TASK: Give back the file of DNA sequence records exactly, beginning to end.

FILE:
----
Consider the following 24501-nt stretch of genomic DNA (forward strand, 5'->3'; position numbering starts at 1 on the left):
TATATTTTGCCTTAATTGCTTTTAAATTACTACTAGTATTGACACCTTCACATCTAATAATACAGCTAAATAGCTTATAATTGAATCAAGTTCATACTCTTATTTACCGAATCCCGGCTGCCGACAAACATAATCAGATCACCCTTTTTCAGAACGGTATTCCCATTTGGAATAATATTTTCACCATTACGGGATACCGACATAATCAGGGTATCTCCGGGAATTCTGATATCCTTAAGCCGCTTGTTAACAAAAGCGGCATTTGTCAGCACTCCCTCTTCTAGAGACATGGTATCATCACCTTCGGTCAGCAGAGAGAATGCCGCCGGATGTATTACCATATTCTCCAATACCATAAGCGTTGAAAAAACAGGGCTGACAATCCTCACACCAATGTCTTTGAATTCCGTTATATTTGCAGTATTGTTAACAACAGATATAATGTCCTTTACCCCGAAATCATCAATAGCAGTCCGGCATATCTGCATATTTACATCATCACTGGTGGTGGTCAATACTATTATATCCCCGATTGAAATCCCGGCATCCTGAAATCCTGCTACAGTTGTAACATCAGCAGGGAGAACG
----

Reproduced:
Consider the following 24501-nt stretch of genomic DNA (forward strand, 5'->3'; position numbering starts at 1 on the left):
TATATTTTGCCTTAATTGCTTTTAAATTACTACTAGTATTGACACCTTCACATCTAATAATACAGCTAAATAGCTTATAATTGAATCAAGTTCATACTCTTATTTACCGAATCCCGGCTGCCGACAAACATAATCAGATCACCCTTTTTCAGAACGGTATTCCCATTTGGAATAATATTTTCACCATTACGGGATACCGACATAATCAGGGTATCTCCGGGAATTCTGATATCCTTAAGCCGCTTGTTAACAAAAGCGGCATTTGTCAGCACTCCCTCTTCTAGAGACATGGTATCATCACCTTCGGTCAGCAGAGAGAATGCCGCCGGATGTATTACCATATTCTCCAATACCATAAGCGTTGAAAAAACAGGGCTGACAATCCTCACACCAATGTCTTTGAATTCCGTTATATTTGCAGTATTGTTAACAACAGATATAATGTCCTTTACCCCGAAATCATCAATAGCAGTCCGGCATATCTGCATATTTACATCATCACTGGTGGTGGTCAATACTATTATATCCCCGATTGAAATCCCGGCATCCTGAAATCCTGCTACAGTTGTAACATCAGCAGGGAGAACG